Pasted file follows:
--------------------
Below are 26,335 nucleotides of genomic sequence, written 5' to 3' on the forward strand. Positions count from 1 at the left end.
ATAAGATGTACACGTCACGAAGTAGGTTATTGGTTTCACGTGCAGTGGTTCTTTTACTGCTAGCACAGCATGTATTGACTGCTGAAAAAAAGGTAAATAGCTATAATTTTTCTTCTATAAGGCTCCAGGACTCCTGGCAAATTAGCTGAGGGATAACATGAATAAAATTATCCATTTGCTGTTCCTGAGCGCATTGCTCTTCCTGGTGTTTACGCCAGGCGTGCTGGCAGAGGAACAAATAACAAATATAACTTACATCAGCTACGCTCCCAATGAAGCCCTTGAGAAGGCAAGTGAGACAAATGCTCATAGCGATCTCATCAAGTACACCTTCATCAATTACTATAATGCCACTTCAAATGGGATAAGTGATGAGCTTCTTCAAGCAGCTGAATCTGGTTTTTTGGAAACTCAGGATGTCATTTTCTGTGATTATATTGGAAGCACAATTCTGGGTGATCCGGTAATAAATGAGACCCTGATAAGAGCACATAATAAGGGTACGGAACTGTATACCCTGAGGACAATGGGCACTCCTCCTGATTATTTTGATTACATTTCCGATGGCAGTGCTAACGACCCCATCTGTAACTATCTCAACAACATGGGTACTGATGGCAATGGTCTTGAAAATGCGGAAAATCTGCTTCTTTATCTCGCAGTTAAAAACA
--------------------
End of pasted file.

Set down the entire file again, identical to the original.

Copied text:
Below are 26,335 nucleotides of genomic sequence, written 5' to 3' on the forward strand. Positions count from 1 at the left end.
ATAAGATGTACACGTCACGAAGTAGGTTATTGGTTTCACGTGCAGTGGTTCTTTTACTGCTAGCACAGCATGTATTGACTGCTGAAAAAAAGGTAAATAGCTATAATTTTTCTTCTATAAGGCTCCAGGACTCCTGGCAAATTAGCTGAGGGATAACATGAATAAAATTATCCATTTGCTGTTCCTGAGCGCATTGCTCTTCCTGGTGTTTACGCCAGGCGTGCTGGCAGAGGAACAAATAACAAATATAACTTACATCAGCTACGCTCCCAATGAAGCCCTTGAGAAGGCAAGTGAGACAAATGCTCATAGCGATCTCATCAAGTACACCTTCATCAATTACTATAATGCCACTTCAAATGGGATAAGTGATGAGCTTCTTCAAGCAGCTGAATCTGGTTTTTTGGAAACTCAGGATGTCATTTTCTGTGATTATATTGGAAGCACAATTCTGGGTGATCCGGTAATAAATGAGACCCTGATAAGAGCACATAATAAGGGTACGGAACTGTATACCCTGAGGACAATGGGCACTCCTCCTGATTATTTTGATTACATTTCCGATGGCAGTGCTAACGACCCCATCTGTAACTATCTCAACAACATGGGTACTGATGGCAATGGTCTTGAAAATGCGGAAAATCTGCTTCTTTATCTCGCAGTTAAAAACA